HellBoy9393
Good vibrations.
Join date: May 2009
3,126 IQ
#1
I've been playing for 6 months and i have a good grasp of 80s metal like metallica and megadeth. I now want to try out some bluesy songs as I'm looking to expand my playing styles. Can anyone suggest a few good blues songs/riffs to start off with?

thanks
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Besa-Moogie
That guy......
Join date: Aug 2008
124 IQ
#2
Staple standard is Texas Flood by SRV. One of my faves is Still Got The Blues - Gary Moore.
Gear: I haz some

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carmour
Registered User
Join date: Nov 2007
243 IQ
#3
Learn styles of blues rhythm, cause they re-occur all over the show

- 6/8 minor blues (check out Love That Burns by Fleetwood Mac or All Over Again by B.B. King)
- 6/8 gospel blues (check out Need Your Love So Bad by Fleetwood Mac or I'm gonna find another you by John Mayer or Aint Nobodies Business by B.B. King/Otis Spann) There are some subtle diff in chord changes between these, but generally the same idea
- I - V - IV blues (Check out Key To The Highway, done by B.B, Little Walter, Freddie King, Big Bill Broonzy..)
- Usual I - IV - V blues (Red House by Hendrix, millions of others, but this is one of the more well known ones I spose.. Also, this ones a quick change 12 bar, so to count it off it goes

I - IV - I - I - IV - IV - I - I - V - IV - I - V

as opposed to other ones that might go

I - I - I - I - IV - IV - I - I - V - IV - I - V

Then theres riff based blues like Born Under a Bad Sign, which follows a chord pattern but uses riffs over it instead of a shuffle, others might use chords instead of a shuffle like Stormy Monday does..

There's a couple to get you started
Last edited by carmour at Aug 29, 2009,
^-^
Registered User
Join date: Mar 2009
957 IQ
#4
I thought 12/8 was one of the standard measures in blues....
carmour
Registered User
Join date: Nov 2007
243 IQ
#5
It is, some call it 12/8 some call it 6/8, they are pretty much the same thing
Last edited by carmour at Aug 28, 2009,
HellBoy9393
Good vibrations.
Join date: May 2009
3,126 IQ
#6
Thanks for the help guys. All these songs are so new to me ^_^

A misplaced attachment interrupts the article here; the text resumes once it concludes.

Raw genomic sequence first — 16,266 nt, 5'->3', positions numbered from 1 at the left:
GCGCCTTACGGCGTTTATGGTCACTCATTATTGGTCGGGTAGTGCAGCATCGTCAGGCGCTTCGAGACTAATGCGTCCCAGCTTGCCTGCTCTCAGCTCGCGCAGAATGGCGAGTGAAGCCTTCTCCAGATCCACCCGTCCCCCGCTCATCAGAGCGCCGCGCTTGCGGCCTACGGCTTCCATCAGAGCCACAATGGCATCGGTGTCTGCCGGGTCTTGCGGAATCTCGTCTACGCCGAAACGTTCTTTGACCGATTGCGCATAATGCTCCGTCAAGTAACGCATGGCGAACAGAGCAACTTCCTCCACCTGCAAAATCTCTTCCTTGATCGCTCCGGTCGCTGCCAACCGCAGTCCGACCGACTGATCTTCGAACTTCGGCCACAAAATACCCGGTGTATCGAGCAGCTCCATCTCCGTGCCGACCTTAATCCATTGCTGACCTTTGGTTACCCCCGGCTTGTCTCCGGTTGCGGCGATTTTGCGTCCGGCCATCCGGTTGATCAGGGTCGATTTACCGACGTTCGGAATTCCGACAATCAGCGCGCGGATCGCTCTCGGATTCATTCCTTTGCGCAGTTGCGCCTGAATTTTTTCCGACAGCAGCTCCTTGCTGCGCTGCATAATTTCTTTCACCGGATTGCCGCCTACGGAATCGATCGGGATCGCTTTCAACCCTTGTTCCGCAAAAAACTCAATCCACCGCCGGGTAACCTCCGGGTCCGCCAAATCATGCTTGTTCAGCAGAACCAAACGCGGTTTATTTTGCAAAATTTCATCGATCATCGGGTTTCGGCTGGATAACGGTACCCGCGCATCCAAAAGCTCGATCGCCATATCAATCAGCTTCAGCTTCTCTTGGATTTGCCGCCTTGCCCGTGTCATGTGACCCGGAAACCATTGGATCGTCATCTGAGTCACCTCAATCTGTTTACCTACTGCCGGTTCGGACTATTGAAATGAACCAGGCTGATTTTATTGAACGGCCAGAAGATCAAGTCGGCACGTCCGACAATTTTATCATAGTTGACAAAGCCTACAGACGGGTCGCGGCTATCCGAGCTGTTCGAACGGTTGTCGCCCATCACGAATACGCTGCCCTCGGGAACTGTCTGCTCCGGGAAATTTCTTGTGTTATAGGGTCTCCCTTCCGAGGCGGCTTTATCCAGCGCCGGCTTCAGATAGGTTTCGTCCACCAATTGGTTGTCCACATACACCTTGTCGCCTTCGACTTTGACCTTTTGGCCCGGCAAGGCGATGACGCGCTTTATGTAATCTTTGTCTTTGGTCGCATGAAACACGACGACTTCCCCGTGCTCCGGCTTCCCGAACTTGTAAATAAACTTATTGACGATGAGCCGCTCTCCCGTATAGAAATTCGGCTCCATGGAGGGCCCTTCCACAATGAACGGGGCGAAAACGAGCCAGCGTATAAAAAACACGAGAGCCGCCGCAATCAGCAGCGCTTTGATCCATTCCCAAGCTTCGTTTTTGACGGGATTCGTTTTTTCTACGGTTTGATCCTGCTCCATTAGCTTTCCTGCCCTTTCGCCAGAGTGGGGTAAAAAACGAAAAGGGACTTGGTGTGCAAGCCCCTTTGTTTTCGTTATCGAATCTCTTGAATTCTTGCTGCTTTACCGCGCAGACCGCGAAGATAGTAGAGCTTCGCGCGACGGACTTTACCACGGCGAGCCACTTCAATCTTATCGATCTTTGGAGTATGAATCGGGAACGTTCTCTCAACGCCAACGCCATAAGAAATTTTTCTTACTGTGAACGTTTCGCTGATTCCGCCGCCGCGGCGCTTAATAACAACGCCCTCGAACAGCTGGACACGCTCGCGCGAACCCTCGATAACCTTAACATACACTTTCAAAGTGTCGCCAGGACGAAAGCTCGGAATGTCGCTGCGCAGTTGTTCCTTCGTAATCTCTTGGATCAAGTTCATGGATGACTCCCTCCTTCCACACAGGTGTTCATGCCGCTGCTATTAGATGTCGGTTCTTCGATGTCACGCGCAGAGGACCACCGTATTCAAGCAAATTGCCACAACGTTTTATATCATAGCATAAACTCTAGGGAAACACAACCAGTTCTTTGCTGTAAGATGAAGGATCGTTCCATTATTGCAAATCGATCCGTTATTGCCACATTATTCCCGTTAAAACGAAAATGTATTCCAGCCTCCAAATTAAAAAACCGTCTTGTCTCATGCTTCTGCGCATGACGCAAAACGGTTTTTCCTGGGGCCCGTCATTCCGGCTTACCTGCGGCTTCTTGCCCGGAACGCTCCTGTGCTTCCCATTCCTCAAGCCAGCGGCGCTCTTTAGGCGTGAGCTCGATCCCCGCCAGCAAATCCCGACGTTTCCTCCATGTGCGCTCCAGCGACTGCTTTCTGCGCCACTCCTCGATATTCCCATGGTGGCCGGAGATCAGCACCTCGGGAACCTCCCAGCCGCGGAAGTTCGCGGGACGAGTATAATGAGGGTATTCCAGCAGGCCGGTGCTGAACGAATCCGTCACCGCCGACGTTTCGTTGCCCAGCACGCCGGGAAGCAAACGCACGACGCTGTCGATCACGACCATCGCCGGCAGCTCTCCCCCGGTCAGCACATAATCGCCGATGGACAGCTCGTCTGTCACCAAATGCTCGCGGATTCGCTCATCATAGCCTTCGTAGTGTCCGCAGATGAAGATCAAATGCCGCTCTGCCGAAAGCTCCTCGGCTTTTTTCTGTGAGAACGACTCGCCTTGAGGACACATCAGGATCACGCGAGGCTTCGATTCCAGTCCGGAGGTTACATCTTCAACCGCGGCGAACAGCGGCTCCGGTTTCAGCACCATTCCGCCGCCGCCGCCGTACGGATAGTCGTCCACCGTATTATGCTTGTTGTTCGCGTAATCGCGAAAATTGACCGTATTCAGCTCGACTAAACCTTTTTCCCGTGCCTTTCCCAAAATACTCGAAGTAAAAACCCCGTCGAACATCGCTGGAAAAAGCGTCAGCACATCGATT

Fender 1996 Floyd Rose Standard Stratocaster
Epiphone SG G-400

Laney TT50-112

Ibanez Weeping Demon
Marshall RG-1 Regenerator
Electro-Harmonix/Sovtek (Black) Big Muff Pi

Visit my site for some FREE RE-AMPING! http://www.wix.com/reamps/reamp
Chris945SG
Registered User
Join date: Aug 2009
56 IQ
#7
Quote by carmour
It is, some call it 12/8 some call it 6/8, they are pretty much the same thing


What makes you think 12/8 and 6/8 are the same... they are completely different (speaking for a drummers point of view...)
due 07
haaan
Join date: Jun 2006
2,902 IQ
#8
I still don't understand the difference between 6/8 and 3/4 .

What I suggest is to learn the shuffle and 12 Bar Blues. Then learn the pentatonic scale and learn to improv.
urik
UG Freak
Join date: Aug 2006
4,011 IQ
#9
Quote by due 07
I still don't understand the difference between 6/8 and 3/4 .

What I suggest is to learn the shuffle and 12 Bar Blues. Then learn the pentatonic scale and learn to improv.

I think that the difference besides the notation, is which note you'd accent.
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carmour
Registered User
Join date: Nov 2007
243 IQ
#10
Quote by Chris945SG
What makes you think 12/8 and 6/8 are the same... they are completely different (speaking for a drummers point of view...)



6/8 = six eighth notes to a bar
12/8 = twelve eighth notes to a bar

Texas Flood is 12/8 - I / IV / I / I / IV / IV / I / I / V / IV / I / V - accents the 1,4,7 and 10 (usually)

All Blues is 6/8 - I / I / I / I / IV / IV / I / I / V / #V / I / I - accents the 1,4 (usually)

amirite? It's been a while since I bothered trying to figure out anything to do with time signatures.. i'm better at relying on my ear to pick up rhythms
RobinTrower12
silent bob
Join date: Apr 2007
48 IQ
#11
Quote by due 07
I still don't understand the difference between 6/8 and 3/4 .

What I suggest is to learn the shuffle and 12 Bar Blues. Then learn the pentatonic scale and learn to improv.


6/8 time is 6 eight notes, they are grouped together into triplets. ONE two three, ONE two three. There are 6 'pulses' per measure but only 2 beats per measure. (2 dotted quarter notes)

Eighth notes in 3/4 time are grouped in two's. There are 3 beats per measure. (3 quarter notes).

Hmm it's hard to explain without being able to clap out the rhythms!
Last edited by RobinTrower12 at Aug 29, 2009,
Zoot Allures
UG's Contrarian
Join date: Feb 2009
2,962 IQ
#12
people have given some good suggestions but remember the most important thing is you feel the music you're playing.

The guys who i thought helped me really get into the blues were John Lee Hooker, Son House and Lightnin Hopkins (to name a few). It depends what sort of style you like, i like it all really but there are times when i just wanna hear old country blues.

Ultimately listening to the artists you like is important and remember, not all blues is 12 bar.

Here's a few from a variety of types of blues :]

Mississippi Fred McDowell - http://www.youtube.com/watch?v=9TyzAAwJnIw

John Lee Hooker - http://www.youtube.com/watch?v=2BtUQbblCWo

Howlin Wolf - http://www.youtube.com/watch?v=6TwEYuues6Y

Lightnin Hopkins - http://www.youtube.com/watch?v=d49m6G9vOrI

Buddy Guy - http://www.youtube.com/watch?v=JxsH2yosYs0

Jimi Hendrix - http://www.youtube.com/watch?v=wCQBbgb_Lvo


and check out SRV too!